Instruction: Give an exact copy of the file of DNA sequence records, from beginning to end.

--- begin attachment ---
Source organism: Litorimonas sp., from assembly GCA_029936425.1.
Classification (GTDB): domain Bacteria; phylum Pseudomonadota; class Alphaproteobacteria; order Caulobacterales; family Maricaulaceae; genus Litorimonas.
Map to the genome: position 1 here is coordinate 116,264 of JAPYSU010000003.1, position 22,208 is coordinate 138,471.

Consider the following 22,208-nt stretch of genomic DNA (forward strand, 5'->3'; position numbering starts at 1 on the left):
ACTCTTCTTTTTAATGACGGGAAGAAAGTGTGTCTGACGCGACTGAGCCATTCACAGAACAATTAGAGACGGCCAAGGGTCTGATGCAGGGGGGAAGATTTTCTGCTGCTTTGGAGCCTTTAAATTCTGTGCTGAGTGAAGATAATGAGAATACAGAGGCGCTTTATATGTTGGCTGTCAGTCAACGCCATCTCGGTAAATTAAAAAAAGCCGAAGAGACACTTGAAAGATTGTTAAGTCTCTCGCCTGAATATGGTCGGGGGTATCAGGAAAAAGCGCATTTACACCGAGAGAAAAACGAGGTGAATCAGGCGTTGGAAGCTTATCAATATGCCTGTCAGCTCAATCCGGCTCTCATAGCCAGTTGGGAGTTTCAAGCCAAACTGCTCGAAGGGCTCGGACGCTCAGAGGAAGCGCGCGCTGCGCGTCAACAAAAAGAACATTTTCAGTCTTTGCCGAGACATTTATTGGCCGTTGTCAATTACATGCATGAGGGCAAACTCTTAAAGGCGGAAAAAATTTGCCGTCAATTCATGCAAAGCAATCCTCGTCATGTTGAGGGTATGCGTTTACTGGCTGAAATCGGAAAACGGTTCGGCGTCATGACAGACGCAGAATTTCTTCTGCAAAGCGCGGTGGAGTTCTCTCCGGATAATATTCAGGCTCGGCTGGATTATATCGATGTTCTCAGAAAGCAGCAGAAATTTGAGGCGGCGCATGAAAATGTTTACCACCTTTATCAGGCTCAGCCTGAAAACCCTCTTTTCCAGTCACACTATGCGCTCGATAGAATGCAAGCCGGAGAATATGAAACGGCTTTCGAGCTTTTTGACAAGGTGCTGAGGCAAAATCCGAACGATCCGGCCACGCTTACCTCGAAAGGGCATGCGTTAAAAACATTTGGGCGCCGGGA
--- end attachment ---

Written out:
Source organism: Litorimonas sp., from assembly GCA_029936425.1.
Classification (GTDB): domain Bacteria; phylum Pseudomonadota; class Alphaproteobacteria; order Caulobacterales; family Maricaulaceae; genus Litorimonas.
Map to the genome: position 1 here is coordinate 116,264 of JAPYSU010000003.1, position 22,208 is coordinate 138,471.

Consider the following 22,208-nt stretch of genomic DNA (forward strand, 5'->3'; position numbering starts at 1 on the left):
ACTCTTCTTTTTAATGACGGGAAGAAAGTGTGTCTGACGCGACTGAGCCATTCACAGAACAATTAGAGACGGCCAAGGGTCTGATGCAGGGGGGAAGATTTTCTGCTGCTTTGGAGCCTTTAAATTCTGTGCTGAGTGAAGATAATGAGAATACAGAGGCGCTTTATATGTTGGCTGTCAGTCAACGCCATCTCGGTAAATTAAAAAAAGCCGAAGAGACACTTGAAAGATTGTTAAGTCTCTCGCCTGAATATGGTCGGGGGTATCAGGAAAAAGCGCATTTACACCGAGAGAAAAACGAGGTGAATCAGGCGTTGGAAGCTTATCAATATGCCTGTCAGCTCAATCCGGCTCTCATAGCCAGTTGGGAGTTTCAAGCCAAACTGCTCGAAGGGCTCGGACGCTCAGAGGAAGCGCGCGCTGCGCGTCAACAAAAAGAACATTTTCAGTCTTTGCCGAGACATTTATTGGCCGTTGTCAATTACATGCATGAGGGCAAACTCTTAAAGGCGGAAAAAATTTGCCGTCAATTCATGCAAAGCAATCCTCGTCATGTTGAGGGTATGCGTTTACTGGCTGAAATCGGAAAACGGTTCGGCGTCATGACAGACGCAGAATTTCTTCTGCAAAGCGCGGTGGAGTTCTCTCCGGATAATATTCAGGCTCGGCTGGATTATATCGATGTTCTCAGAAAGCAGCAGAAATTTGAGGCGGCGCATGAAAATGTTTACCACCTTTATCAGGCTCAGCCTGAAAACCCTCTTTTCCAGTCACACTATGCGCTCGATAGAATGCAAGCCGGAGAATATGAAACGGCTTTCGAGCTTTTTGACAAGGTGCTGAGGCAAAATCCGAACGATCCGGCCACGCTTACCTCGAAAGGGCATGCGTTAAAAACATTTGGGCGCCGGGA